Now, three years later, I am celebrating my third year of sobriety. In the last three years, I suppose you could say my life turned upside-down and then came back together right-side-up. The lousy relationship I was in ended, and I fell in love with and married another non-drinker. I quit my stressful job and started my own business. And while I still have occasional bouts of insomnia, they feel more like “ho-hums” than big problems. Most nights, I sleep like a baby. And I’m happier, saner, more alert, and more alive than I’ve ever been before.

    I hope you find my story inspiring, and that you find the strength within you to kick your own habit. There are a lot of us who started out exactly where you are. We won, and so can you.

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    All my best to you,

    Catharine

    Featured photo credit: Collection of Glasses / Billy Wilson via flickr.com

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    Last Updated on May 27, 2019

    How to Think Positive and Eliminate Negative Thoughts

    How to Think Positive and Eliminate Negative Thoughts

    In a world that is full of external factors that we cannot control, it is becoming more and more important to at least control ourselves.

    Thinking positively can have a tremendous effect on our lives. By eliminating negative thoughts, we’re able to at least influence the part of our lives that we can control: our own mindset.

    In this article, you will learn how to think positive and ditch the negative thoughts. Before we dive into the step-by-step guide on how to do so, I’d like to share with you how I learned to thinking positive the hard way…

    How I Learned to Think Positive

    At the start of 2019, I was quite stressed at work with multiple tight deadlines. I was constantly worried and the stress was affecting my ability to sleep. Numerous nights in a row, I would experience insomnia, where I had a staring contest with the ceiling because my mind would simply not stop thinking about all the stressful things I had to deal with.

    I eventually got up and wrote everything down. Every single thought that rushed through my head, I wrote it down in detail. This allowed me to do a couple of things:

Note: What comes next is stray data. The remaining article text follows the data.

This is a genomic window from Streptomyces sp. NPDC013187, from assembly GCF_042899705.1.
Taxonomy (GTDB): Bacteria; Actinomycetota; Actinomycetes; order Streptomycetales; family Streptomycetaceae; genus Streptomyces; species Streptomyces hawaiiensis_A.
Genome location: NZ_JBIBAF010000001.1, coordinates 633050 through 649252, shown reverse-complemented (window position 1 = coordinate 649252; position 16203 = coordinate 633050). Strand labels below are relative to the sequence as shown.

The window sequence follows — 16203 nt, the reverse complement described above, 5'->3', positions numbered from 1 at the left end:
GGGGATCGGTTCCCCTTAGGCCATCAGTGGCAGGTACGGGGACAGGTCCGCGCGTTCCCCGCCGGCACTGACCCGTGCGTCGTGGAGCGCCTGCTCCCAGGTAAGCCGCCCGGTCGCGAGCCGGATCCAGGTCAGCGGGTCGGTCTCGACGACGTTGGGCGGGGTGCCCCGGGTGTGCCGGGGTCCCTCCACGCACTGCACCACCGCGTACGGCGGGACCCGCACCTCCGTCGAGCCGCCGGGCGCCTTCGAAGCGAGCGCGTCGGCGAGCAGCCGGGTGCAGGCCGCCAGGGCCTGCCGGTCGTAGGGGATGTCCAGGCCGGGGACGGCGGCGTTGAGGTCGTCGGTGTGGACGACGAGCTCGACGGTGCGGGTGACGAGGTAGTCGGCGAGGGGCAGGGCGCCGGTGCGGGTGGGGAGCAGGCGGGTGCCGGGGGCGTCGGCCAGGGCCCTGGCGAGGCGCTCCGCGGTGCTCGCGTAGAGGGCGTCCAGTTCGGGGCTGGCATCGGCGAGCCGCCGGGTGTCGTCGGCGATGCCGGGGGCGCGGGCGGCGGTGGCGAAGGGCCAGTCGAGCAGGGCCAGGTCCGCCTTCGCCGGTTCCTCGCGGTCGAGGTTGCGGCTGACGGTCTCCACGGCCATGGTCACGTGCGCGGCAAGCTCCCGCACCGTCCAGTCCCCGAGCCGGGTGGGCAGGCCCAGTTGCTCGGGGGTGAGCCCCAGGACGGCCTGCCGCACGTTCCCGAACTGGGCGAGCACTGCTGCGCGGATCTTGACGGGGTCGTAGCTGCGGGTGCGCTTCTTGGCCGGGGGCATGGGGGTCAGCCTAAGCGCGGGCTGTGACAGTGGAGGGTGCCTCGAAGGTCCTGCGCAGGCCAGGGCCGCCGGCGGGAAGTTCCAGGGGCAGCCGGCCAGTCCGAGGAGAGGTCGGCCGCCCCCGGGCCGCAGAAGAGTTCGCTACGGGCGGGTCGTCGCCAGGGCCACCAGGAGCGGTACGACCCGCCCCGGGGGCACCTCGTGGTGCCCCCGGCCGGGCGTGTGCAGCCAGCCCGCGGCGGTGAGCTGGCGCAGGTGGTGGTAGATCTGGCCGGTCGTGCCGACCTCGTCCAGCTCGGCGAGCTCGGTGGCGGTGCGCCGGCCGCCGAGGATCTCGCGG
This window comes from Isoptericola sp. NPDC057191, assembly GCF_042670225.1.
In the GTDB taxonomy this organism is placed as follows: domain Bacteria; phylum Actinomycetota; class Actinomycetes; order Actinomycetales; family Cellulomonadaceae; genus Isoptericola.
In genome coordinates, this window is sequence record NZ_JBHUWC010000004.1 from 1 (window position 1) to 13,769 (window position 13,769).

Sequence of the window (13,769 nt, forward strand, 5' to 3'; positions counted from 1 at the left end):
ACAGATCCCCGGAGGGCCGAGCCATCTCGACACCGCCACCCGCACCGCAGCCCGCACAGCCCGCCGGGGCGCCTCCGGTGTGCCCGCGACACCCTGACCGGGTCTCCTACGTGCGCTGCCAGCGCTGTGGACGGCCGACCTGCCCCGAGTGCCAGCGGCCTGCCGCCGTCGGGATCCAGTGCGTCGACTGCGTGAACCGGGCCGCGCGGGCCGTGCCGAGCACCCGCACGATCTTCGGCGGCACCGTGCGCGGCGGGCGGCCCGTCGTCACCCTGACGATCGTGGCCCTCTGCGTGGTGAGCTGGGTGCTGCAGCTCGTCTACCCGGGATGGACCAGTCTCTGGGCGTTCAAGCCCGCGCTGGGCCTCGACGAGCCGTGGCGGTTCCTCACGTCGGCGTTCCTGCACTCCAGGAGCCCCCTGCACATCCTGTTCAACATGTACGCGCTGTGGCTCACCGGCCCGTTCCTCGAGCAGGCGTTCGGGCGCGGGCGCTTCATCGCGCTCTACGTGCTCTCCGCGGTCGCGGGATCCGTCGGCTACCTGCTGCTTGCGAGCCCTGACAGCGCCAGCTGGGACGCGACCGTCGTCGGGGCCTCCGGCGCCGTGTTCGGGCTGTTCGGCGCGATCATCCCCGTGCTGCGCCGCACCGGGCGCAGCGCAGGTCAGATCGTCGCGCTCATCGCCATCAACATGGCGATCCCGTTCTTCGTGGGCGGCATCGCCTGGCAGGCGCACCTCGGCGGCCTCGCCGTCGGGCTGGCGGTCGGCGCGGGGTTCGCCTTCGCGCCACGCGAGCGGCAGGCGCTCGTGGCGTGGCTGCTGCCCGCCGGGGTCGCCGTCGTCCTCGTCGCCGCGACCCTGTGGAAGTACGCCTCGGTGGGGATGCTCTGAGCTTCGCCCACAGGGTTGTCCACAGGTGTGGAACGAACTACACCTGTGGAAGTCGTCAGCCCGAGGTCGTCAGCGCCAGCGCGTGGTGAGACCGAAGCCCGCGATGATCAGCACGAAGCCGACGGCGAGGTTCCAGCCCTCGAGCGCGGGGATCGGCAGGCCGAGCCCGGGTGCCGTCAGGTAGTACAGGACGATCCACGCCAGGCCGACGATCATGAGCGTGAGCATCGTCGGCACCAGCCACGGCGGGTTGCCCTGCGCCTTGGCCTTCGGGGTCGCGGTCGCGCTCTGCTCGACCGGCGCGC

• It made everything relatable
    • It showed me that every obstacle that was on my mind was not that big on its own. I was only stressed because these obstacles were big in numbers, while independently, these obstacles were just minor things that I could overcome.
    • It allowed me to think positively about these little obstacles and how I was going to conquer them one at a time.
    • Writing down my negative emotions allowed me to wipe them clean from my mind. Think of it as a laptop: after having browsed for a long time, I was able to clear my RAM and start fresh. My mind was finally clear from negative thoughts.

    After doing this, I was finally able to sleep, and the next day, I slowly started to tackle these small obstacles.

    This is just one example of how I manage to think positively and eliminate negative thoughts from dominating my mind.

    Here are other actionable steps you can follow in order to achieve the same thing.

    Step 1: Turn Every Obstacle into Smaller “Challenges”

    In the intro, you read that I was stressed because I was worrying about a big number of small obstacles as opposed to one big devastating obstacle. Writing down my worries allowed me to zoom out and look at the bigger picture.

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    As a result, I observed my problems as single challenges that I could overcome.

    When you’re currently surrounded with negativity – whether that’s because of a stressful project or problems in a relationship – you should try to dissect that challenge into different sub-challenges.

    For example, if you have to deliver a huge presentation at work on Friday, try to think of this big task as multiple smaller tasks:

    • Find sources to support your presentation
    • Think of interesting anecdotes, introductions or examples
    • Create a general outline of your presentation
    • Complete the first 5 slides
    • Add a small video or puzzle to your presentation
    • Finish the presentation
    • Think of a keyword for each slide to remember what you have to say
    • Practice the presentation in order to finish it within 30 minutes
    • Deliver a great presentation

    While this example may not be relevant to you, the message is all the same. You can tackle pretty much any obstacle – no matter how big it may seem – as long as you take it one step at the time.

    That’s how you can eliminate negative thoughts such as “I can never do that” or “I’ll never be good enough” or “I’ll never reach that goal” from controlling your actions.

    Take it one step at the time and pretty much any goal becomes manageable.

    Step 2: Realize That Positive Thoughts Can Be a Choice

    Happiness is determined as follows:[1]

    • 50% is determined by genetics
    • 10% is determined by external factors
    • 40% is determined by your own outlook

    This determination has been studied by numerous researchers, and while the details differ, the results all share the same observation:

    Your happiness can be influenced by your own thoughts.